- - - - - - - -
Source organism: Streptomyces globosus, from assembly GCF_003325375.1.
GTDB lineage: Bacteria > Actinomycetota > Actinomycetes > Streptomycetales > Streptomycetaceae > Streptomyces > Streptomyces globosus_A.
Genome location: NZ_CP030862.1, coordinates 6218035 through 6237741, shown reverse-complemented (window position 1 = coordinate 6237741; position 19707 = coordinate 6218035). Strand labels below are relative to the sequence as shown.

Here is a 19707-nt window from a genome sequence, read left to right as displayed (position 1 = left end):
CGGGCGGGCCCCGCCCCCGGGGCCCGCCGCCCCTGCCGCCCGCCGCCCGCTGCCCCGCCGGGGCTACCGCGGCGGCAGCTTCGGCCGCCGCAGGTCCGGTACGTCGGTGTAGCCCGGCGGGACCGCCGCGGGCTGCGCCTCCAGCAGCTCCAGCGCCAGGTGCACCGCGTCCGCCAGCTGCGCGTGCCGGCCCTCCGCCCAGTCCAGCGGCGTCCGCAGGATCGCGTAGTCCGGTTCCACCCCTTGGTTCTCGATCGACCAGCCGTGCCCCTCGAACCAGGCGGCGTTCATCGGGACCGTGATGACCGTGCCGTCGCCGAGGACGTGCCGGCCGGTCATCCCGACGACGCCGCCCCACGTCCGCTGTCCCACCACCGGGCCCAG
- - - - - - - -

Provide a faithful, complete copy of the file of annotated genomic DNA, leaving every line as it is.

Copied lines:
Source organism: Streptomyces globosus, from assembly GCF_003325375.1.
GTDB lineage: Bacteria > Actinomycetota > Actinomycetes > Streptomycetales > Streptomycetaceae > Streptomyces > Streptomyces globosus_A.
Genome location: NZ_CP030862.1, coordinates 6218035 through 6237741, shown reverse-complemented (window position 1 = coordinate 6237741; position 19707 = coordinate 6218035). Strand labels below are relative to the sequence as shown.

Here is a 19707-nt window from a genome sequence, read left to right as displayed (position 1 = left end):
CGGGCGGGCCCCGCCCCCGGGGCCCGCCGCCCCTGCCGCCCGCCGCCCGCTGCCCCGCCGGGGCTACCGCGGCGGCAGCTTCGGCCGCCGCAGGTCCGGTACGTCGGTGTAGCCCGGCGGGACCGCCGCGGGCTGCGCCTCCAGCAGCTCCAGCGCCAGGTGCACCGCGTCCGCCAGCTGCGCGTGCCGGCCCTCCGCCCAGTCCAGCGGCGTCCGCAGGATCGCGTAGTCCGGTTCCACCCCTTGGTTCTCGATCGACCAGCCGTGCCCCTCGAACCAGGCGGCGTTCATCGGGACCGTGATGACCGTGCCGTCGCCGAGGACGTGCCGGCCGGTCATCCCGACGACGCCGCCCCACGTCCGCTGTCCCACCACCGGGCCCAG